– Mark E. Smith

Gay men are supposedly artistic, but in one artistic field, the graphic arts, we are notably inept when we’re not absent entirely. As I’ve written before, graphic design is “the one and only sphere of the visual arts not dominated by homosexual[ist] men.” It’s true. Apart from Roger Black (who wasn’t even out for three-quarters of his career) and Chip Kidd, where are the gay designers? And of the few others you could name, why are they simply no good?

I’m not including myself in this cohort. I’m not a designer, I’m a writer. I can just barely make a page of type legible and correct, but that’s it. Why, I ask myself once or twice every year, did I end up fascinated by a discipline in which I’d more or less always be alone? It would be hard to top that one; perhaps I’d have to go into engineering.

One recalls with great pleasure the work of B.W. Honeycutt in Spy. (I have several references to him in Ten Years Ago in Spy, but none with substantive information.) Honeycutt was an actually-talented actually-gay designer, but he died early. Now one reads the heavily-coded memorial notices for Darrin Perry (1, 2), who designed, among other things, Wired.

In lieu of flowers, the family asks that donations be made… to the Human Rights Campaign[,] an organization that was a voice for his beliefs.

Well, the generically-named Human Rights Campaign is a gay-rights lobby group. Why are the writers of Perry’s memorial notices putting him back in the closet? What, one may ask, is wrong with saying Perry was a gay man whose family urges you to support gay rights? That is not the kind of bequest a straight man would make.

The shamefully-skimpy obituary uses an apparent euphemism, stating that Perry “died unexpectedly.” Now, if “died suddenly” is the standard blandishment for “committed suicide,” what does “died unexpectedly” mean? Did he have AIDS and did he die of an unforeseen ailment, as, for example, one of those heart attacks that befall guys who are on the cocktail for long periods?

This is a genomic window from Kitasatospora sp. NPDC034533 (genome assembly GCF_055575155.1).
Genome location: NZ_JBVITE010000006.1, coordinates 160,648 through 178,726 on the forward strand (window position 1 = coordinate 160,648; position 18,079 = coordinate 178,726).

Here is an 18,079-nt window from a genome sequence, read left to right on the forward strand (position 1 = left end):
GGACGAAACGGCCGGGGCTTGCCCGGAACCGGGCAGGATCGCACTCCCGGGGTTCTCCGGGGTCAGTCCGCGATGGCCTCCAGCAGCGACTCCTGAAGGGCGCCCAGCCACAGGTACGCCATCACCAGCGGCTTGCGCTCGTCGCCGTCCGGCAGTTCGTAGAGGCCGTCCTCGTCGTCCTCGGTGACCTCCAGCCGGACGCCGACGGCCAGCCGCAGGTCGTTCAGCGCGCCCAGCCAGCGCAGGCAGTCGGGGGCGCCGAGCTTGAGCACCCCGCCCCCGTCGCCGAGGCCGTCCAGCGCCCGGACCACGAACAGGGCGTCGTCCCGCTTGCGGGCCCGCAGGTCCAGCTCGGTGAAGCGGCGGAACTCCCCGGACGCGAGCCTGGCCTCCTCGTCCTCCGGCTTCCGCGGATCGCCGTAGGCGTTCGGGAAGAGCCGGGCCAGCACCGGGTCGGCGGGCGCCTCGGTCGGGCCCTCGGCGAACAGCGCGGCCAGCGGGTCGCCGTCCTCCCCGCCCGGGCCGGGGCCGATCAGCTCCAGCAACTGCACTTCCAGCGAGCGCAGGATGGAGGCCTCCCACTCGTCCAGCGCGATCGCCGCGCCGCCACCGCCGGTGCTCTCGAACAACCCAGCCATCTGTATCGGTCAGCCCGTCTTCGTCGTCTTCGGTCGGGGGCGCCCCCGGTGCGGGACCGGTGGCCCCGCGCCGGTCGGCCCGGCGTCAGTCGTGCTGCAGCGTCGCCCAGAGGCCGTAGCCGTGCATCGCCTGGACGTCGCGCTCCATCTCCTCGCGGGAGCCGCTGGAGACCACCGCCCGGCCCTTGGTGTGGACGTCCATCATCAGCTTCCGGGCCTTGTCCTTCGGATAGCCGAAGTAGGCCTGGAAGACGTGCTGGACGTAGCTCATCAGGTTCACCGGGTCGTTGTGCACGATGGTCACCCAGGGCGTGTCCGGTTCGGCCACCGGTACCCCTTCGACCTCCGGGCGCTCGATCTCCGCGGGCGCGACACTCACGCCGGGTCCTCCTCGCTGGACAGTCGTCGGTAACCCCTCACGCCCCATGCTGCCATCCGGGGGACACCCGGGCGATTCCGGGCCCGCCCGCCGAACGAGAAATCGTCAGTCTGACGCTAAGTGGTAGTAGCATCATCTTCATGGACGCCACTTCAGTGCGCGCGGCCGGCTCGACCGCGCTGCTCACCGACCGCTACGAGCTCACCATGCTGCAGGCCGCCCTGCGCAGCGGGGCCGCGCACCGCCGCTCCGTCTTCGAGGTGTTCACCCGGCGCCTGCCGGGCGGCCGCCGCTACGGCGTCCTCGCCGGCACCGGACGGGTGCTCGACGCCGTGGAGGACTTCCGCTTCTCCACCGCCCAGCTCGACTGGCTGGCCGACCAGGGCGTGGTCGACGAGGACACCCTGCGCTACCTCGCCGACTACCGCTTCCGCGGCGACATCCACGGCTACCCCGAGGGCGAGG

UPDATE: “The cause of death remains under investigation,” “with the results to be announced in 14 to 16 weeks.”

Did he have a lover, partner, or spouse? UPDATE: According to the San Francisco Fog obituary, yes: Jonathan Manzo.

Why is everyone pretending it’s somehow shameful or disreputable to state that Darrin Perry was gay? It’s OK to send money to a lobby group, but not OK to talk about why you’re doing it? It’s OK to fund gay rights, but not state that a man was gay?

The difference with B.W. Honeycutt is that nobody tried to recloset him after he passed on.


I’ve added a few updates inline in this posting since it appeared. Now they get their own section.


Photo District News, emphasis added: “Perry’s death was a shock to the staff at Wired, many of whom had grown close to the designer over the years. ‘Darrin had his demons, [as] we all have, but he really loved life in the Bay Area,’ [Brenna] Britton says. ‘I’d never seen him look as good.’ ” Well, that pretty much tells us he was a depressive or bipolar and that his suicide was a surprise to everyone. He didn’t die suddenly; he died “unexpectedly,” i.e., everybody thought he was finally doing well.

The foregoing posting appeared on Joe Clark’s personal Weblog on 2004.12.02 15:02. This presentation was designed for printing and omits components that make sense only onscreen. (If you are seeing this on a screen, then the page stylesheet was not loaded or not loaded properly.) The permanent link is:

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